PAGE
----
Transit Cuts Add to Economic Distress in Ohio
A few weeks back, we told you about the dire situation for transit in Lorain County, Ohio, part of Greater Cleveland that’s been hit hard by the recession. At that time, county officials were threatening to cut all bus service after voters rejected a sales tax increase that would have gone in part to fund transit operations. A redeployment of unused stimulus funds managed to rescue a skeleton of the former service, but the remaining cutbacks are still painful — as was noted by President Obama in his visit to Lorain County last week.
Streetsblog reader Cheri Campbell, who first alerted us to the story, wrote on Twitter yesterday, "Obama did mention our county transit problem in his town hall speech. Will that mean anything? Who knows?"
In a great post on the situation in Lorain County yesterday, The New Republic’s blog The Avenue highlighted the comment from Obama that Campbell is referring to: "You can’t get to work or go buy groceries like you used to because of cuts in the county transit system." Writer Emily Garr went on to talk about how transit provides vital connections to both employment and education:
Obama spoke to the people of Lorain County about the pain of transit cuts last week. (Photo: Obama Visits Lorain County via Flickr)
Public transportation, particularly in a recession, is a lifeline
for the unemployed and under-employed. Over the decade, the Cleveland
region experienced one of the largest increases in its suburban poor,
representative of the general uptick in suburban poverty nationally. As more poor and more unemployed
are found in America’s suburbs, public transit becomes even more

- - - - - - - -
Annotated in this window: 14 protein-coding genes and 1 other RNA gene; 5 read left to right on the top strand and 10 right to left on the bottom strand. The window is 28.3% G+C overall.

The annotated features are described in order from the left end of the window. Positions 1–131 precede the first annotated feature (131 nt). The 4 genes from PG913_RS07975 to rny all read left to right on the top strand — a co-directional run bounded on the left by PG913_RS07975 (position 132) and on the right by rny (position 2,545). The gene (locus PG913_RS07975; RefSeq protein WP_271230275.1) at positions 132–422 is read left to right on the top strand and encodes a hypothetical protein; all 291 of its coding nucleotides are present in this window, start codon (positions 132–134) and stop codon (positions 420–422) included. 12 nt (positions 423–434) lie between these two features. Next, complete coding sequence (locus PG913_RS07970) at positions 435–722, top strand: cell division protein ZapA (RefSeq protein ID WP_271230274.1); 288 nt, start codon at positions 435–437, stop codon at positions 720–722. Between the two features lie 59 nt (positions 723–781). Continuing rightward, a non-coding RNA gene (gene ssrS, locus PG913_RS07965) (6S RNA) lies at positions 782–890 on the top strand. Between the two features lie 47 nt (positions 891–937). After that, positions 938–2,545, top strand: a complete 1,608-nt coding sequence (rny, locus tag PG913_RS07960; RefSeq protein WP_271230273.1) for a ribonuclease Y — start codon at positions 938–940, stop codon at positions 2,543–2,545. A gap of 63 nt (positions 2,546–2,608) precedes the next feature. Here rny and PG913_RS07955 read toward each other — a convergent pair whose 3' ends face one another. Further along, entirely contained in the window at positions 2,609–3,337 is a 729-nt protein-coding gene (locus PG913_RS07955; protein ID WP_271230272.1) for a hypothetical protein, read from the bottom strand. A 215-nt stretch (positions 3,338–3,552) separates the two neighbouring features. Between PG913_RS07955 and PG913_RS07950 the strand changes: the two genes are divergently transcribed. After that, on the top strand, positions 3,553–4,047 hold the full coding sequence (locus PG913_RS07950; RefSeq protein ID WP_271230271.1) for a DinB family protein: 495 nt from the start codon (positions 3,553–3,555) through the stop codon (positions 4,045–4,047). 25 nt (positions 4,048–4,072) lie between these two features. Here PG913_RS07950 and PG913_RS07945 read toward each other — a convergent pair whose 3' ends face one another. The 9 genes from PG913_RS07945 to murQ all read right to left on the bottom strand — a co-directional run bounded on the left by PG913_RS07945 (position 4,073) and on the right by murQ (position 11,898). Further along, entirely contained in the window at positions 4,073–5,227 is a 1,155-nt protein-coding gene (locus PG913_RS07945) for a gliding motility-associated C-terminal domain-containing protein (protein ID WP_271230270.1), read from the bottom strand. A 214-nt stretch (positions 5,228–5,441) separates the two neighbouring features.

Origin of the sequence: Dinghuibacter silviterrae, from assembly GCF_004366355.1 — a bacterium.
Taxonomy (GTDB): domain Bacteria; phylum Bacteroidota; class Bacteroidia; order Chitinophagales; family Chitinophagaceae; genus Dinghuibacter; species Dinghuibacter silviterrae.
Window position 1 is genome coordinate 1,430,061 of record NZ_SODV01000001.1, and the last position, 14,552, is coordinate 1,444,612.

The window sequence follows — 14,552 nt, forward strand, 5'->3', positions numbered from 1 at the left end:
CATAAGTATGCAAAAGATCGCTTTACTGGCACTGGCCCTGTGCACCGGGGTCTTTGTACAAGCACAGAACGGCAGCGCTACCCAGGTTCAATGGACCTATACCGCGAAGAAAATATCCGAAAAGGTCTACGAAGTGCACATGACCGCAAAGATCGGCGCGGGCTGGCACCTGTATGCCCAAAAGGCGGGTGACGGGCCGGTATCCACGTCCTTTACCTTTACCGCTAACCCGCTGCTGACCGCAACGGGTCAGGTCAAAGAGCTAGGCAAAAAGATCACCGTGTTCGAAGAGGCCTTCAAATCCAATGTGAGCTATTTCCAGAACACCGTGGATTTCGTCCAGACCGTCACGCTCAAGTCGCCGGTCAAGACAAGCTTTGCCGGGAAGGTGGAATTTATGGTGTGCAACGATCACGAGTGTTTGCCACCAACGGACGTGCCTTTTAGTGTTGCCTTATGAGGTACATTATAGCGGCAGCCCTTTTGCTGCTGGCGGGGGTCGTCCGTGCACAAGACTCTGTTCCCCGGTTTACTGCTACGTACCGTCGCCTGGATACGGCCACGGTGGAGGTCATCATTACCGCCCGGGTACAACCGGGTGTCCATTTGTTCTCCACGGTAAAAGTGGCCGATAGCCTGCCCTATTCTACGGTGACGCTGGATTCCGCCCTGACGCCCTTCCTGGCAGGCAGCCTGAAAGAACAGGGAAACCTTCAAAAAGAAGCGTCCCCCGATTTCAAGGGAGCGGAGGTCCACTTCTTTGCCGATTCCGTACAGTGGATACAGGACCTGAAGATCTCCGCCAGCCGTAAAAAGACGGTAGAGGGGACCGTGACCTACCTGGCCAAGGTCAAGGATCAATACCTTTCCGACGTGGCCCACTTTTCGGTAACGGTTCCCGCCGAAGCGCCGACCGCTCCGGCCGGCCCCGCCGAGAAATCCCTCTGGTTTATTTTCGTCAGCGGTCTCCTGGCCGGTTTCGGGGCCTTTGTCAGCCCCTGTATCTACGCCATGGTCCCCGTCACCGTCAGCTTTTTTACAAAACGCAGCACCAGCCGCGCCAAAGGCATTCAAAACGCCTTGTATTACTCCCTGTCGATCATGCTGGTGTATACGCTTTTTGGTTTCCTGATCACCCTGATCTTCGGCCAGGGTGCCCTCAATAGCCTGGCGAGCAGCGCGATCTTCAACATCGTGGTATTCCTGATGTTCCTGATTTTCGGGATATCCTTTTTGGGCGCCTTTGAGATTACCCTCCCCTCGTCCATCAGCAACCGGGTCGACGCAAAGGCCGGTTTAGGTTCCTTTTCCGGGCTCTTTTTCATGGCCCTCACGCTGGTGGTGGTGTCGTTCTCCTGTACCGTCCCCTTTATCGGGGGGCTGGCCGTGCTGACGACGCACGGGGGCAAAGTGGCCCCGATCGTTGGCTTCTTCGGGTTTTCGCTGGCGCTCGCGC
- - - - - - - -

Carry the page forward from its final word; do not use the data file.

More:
critical to connect 1) people to payrolls and 2) students to skills.
First, jobs — if you can’t get to them, well, they are not any more likely to find you. Lorain County experienced the highest increase in unemployment of any Cleveland suburb since 2000. Yet in 2008, only
about 9 percent of job creation in the Cleveland metropolitan area in 2008 occurred in Lorain County itself, while about 72 percent of jobs were created in neighboring Cuyahoga.
Second to jobseekers is another population left in the lurch: students — many of whom are community college students trying to rev up for the new economy. About 10 percent of students at Lorain Community College use transit.
Not surprisingly, talk of a cross-county partnership
between LCT and its eastern neighbor, the Regional Transit Authority (RTA) of Cuyahoga County, is gaining traction. (Unfortunately, the RTA
isn’t in a much better situation, funded from a fixed 1 percent of sales tax with revenues in decline).
Long story short, eliminating public transit may be a wake-up call that puts the Cleveland region on the road to smarter metropolitan cooperation. This will mean better access to jobs, training programs
and education for the people who need it most.
The advocacy group Policy Matters Ohio has launched a campaign to save transit across the state. Part of the problem is that Ohio’s constitution prohibits any gas tax dollars from going toward transit. Will there be any political will to change that? We’ll keep following the story.
Human Transit has some thoughts on the transit-employment connection as well.